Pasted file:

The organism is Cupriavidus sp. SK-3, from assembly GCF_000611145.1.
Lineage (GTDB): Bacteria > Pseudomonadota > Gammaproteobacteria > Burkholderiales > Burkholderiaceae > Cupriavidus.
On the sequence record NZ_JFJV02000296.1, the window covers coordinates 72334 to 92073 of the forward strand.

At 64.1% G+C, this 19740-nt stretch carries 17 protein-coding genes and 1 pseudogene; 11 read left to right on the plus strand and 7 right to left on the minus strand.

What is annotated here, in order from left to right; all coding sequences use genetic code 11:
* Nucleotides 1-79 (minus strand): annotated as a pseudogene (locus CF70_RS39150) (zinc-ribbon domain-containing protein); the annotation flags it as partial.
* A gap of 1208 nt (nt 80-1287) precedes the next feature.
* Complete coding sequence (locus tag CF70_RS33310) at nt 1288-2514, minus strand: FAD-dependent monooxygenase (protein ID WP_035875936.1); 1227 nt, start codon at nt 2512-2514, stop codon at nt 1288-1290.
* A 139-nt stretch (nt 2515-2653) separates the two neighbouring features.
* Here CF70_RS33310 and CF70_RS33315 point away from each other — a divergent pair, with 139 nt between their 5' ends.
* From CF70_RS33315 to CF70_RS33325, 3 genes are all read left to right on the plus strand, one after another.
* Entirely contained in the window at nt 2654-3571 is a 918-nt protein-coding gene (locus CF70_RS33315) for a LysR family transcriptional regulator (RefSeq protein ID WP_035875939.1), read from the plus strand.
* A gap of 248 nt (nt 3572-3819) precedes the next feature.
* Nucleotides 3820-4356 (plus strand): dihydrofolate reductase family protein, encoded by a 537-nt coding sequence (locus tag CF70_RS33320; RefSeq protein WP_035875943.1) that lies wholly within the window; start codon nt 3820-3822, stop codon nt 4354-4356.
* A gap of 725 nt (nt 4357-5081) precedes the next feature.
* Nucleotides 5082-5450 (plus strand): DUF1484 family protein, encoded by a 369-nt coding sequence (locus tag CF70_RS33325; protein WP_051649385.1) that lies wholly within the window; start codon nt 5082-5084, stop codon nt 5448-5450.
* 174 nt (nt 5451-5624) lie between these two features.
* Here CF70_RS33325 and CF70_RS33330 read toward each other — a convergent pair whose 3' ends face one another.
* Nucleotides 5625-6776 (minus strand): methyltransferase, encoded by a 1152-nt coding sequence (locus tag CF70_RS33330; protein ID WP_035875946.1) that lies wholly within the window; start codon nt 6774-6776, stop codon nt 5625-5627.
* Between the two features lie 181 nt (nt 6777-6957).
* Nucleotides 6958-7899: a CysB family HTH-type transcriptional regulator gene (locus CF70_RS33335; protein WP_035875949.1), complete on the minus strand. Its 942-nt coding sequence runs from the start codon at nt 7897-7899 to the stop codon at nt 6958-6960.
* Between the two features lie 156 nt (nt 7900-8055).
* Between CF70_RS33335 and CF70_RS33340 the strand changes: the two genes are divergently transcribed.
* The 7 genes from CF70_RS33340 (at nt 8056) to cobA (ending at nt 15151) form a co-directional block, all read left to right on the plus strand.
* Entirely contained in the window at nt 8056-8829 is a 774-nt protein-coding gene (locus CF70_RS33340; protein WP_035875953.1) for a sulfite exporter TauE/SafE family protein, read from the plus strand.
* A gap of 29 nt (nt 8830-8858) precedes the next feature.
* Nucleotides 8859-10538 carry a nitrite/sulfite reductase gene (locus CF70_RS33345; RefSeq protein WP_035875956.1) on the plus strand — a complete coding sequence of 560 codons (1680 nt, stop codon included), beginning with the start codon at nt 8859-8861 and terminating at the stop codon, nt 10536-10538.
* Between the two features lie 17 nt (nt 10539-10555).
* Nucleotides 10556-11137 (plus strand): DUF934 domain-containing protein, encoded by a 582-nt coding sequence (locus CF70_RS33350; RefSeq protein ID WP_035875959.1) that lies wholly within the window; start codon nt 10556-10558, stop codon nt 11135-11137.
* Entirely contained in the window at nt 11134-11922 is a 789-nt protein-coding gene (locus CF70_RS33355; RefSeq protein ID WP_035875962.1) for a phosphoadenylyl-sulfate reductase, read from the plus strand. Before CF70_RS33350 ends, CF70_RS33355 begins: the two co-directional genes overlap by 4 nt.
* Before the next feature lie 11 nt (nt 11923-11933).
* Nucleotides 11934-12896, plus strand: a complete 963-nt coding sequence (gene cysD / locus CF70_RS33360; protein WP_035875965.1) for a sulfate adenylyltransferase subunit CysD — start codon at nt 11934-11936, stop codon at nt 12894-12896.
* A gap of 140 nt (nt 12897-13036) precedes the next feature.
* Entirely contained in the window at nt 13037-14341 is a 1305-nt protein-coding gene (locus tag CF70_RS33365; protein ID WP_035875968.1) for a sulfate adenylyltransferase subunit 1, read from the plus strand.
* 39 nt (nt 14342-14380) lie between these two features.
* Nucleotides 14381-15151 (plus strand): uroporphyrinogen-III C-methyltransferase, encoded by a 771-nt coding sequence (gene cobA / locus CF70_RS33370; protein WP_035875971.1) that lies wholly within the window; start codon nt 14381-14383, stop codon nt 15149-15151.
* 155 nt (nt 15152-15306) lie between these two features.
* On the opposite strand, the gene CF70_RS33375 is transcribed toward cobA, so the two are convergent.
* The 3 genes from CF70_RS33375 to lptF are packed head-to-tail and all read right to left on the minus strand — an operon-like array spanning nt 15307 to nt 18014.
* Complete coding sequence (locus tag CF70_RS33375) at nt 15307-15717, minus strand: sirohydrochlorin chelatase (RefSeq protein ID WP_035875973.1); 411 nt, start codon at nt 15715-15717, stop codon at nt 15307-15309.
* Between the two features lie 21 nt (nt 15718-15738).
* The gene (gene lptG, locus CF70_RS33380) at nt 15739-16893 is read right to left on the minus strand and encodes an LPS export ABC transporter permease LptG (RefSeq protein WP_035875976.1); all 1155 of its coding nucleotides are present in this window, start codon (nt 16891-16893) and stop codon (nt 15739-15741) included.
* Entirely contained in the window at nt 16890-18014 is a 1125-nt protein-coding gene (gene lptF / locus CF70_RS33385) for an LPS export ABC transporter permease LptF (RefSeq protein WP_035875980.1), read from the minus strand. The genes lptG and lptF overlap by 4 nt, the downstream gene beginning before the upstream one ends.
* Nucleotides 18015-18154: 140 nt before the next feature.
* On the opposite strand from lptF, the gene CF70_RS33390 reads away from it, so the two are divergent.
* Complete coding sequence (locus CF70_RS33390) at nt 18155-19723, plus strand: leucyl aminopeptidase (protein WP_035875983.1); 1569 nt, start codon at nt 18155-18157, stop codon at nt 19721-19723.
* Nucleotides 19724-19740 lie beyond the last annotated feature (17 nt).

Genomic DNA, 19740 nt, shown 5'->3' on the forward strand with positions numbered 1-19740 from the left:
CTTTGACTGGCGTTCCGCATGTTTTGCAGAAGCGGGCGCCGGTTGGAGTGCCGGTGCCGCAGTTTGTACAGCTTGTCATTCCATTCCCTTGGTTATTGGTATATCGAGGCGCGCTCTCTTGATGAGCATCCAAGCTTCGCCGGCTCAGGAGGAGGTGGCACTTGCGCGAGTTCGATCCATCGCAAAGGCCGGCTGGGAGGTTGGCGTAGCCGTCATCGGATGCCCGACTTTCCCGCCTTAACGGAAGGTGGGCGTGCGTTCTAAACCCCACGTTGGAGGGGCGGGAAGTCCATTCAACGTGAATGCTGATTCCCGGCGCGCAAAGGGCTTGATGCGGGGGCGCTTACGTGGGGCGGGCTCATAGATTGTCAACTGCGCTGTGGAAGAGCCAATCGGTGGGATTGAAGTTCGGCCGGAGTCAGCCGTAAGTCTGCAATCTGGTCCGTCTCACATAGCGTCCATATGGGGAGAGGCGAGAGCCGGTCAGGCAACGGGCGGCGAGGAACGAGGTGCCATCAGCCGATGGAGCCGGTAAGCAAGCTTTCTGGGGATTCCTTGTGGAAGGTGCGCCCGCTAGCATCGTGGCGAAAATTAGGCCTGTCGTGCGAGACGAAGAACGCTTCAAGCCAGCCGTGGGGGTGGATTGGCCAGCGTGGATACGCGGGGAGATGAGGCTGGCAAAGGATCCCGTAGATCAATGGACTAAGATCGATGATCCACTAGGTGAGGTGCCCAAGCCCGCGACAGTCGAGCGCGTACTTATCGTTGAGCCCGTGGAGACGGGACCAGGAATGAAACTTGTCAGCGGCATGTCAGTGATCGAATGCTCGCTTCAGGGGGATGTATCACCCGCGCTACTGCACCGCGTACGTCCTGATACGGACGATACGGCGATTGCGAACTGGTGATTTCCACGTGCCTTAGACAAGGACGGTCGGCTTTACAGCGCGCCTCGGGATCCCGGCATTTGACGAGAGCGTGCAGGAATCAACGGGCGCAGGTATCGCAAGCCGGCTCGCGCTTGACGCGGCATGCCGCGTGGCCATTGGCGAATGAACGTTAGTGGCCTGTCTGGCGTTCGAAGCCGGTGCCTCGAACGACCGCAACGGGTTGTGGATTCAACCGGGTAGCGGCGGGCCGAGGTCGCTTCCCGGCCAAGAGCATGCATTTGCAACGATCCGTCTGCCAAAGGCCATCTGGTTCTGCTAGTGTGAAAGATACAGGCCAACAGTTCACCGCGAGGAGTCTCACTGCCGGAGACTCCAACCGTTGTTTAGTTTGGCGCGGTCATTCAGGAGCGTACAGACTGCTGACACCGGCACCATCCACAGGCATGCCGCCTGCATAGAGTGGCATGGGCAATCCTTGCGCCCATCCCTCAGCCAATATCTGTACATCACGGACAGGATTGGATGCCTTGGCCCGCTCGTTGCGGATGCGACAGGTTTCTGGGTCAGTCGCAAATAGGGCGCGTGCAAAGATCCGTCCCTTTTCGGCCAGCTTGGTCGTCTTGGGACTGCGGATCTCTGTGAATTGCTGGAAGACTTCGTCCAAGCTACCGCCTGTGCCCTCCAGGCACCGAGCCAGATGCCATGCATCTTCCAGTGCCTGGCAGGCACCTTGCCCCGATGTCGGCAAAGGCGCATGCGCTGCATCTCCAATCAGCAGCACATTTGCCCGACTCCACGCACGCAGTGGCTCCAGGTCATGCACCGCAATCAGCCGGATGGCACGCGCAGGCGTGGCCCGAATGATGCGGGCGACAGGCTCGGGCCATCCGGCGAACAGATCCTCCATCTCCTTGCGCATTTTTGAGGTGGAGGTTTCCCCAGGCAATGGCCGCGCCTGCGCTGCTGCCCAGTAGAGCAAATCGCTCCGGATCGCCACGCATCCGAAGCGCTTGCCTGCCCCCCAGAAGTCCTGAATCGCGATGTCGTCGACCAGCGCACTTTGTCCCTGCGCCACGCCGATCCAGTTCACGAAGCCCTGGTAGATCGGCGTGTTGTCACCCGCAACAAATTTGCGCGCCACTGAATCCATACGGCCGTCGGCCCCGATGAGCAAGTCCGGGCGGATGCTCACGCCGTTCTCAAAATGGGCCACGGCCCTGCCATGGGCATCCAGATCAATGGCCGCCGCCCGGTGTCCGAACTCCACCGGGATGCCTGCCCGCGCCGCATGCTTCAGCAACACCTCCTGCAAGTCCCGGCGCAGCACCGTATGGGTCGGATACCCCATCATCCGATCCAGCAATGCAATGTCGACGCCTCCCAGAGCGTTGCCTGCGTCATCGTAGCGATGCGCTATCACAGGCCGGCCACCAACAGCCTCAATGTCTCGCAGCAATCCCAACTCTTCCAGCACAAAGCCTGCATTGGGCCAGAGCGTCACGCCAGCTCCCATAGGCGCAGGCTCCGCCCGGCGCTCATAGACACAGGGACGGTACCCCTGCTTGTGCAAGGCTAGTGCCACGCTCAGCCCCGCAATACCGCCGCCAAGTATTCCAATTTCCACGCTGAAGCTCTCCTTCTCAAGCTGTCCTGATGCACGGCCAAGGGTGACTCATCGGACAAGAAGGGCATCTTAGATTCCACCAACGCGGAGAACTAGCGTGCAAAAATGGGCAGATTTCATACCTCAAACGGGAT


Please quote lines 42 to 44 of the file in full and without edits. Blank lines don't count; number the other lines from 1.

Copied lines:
* The gene (gene lptG, locus CF70_RS33380) at nt 15739-16893 is read right to left on the minus strand and encodes an LPS export ABC transporter permease LptG (RefSeq protein WP_035875976.1); all 1155 of its coding nucleotides are present in this window, start codon (nt 16891-16893) and stop codon (nt 15739-15741) included.
* Entirely contained in the window at nt 16890-18014 is a 1125-nt protein-coding gene (gene lptF / locus CF70_RS33385) for an LPS export ABC transporter permease LptF (RefSeq protein WP_035875980.1), read from the minus strand. The genes lptG and lptF overlap by 4 nt, the downstream gene beginning before the upstream one ends.
* Nucleotides 18015-18154: 140 nt before the next feature.